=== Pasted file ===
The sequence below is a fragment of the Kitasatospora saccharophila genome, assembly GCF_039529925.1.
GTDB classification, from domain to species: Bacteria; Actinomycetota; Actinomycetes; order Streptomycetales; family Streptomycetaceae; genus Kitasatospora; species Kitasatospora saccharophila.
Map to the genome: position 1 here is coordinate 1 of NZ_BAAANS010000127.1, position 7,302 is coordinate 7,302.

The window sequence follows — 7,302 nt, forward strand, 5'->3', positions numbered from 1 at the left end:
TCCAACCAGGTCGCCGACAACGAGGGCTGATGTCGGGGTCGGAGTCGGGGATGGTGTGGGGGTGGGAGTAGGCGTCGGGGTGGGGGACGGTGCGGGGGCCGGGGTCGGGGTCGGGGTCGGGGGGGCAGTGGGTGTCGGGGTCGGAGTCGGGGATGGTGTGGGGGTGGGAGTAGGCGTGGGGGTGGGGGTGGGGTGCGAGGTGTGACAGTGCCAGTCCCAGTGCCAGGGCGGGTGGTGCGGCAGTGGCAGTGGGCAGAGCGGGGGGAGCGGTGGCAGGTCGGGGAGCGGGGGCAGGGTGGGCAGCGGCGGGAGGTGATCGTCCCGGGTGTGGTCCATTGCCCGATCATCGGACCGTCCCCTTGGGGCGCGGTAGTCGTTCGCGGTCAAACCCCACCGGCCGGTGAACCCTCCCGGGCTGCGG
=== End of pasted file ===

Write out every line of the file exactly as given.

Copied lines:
The sequence below is a fragment of the Kitasatospora saccharophila genome, assembly GCF_039529925.1.
GTDB classification, from domain to species: Bacteria; Actinomycetota; Actinomycetes; order Streptomycetales; family Streptomycetaceae; genus Kitasatospora; species Kitasatospora saccharophila.
Map to the genome: position 1 here is coordinate 1 of NZ_BAAANS010000127.1, position 7,302 is coordinate 7,302.

The window sequence follows — 7,302 nt, forward strand, 5'->3', positions numbered from 1 at the left end:
TCCAACCAGGTCGCCGACAACGAGGGCTGATGTCGGGGTCGGAGTCGGGGATGGTGTGGGGGTGGGAGTAGGCGTCGGGGTGGGGGACGGTGCGGGGGCCGGGGTCGGGGTCGGGGTCGGGGGGGCAGTGGGTGTCGGGGTCGGAGTCGGGGATGGTGTGGGGGTGGGAGTAGGCGTGGGGGTGGGGGTGGGGTGCGAGGTGTGACAGTGCCAGTCCCAGTGCCAGGGCGGGTGGTGCGGCAGTGGCAGTGGGCAGAGCGGGGGGAGCGGTGGCAGGTCGGGGAGCGGGGGCAGGGTGGGCAGCGGCGGGAGGTGATCGTCCCGGGTGTGGTCCATTGCCCGATCATCGGACCGTCCCCTTGGGGCGCGGTAGTCGTTCGCGGTCAAACCCCACCGGCCGGTGAACCCTCCCGGGCTGCGG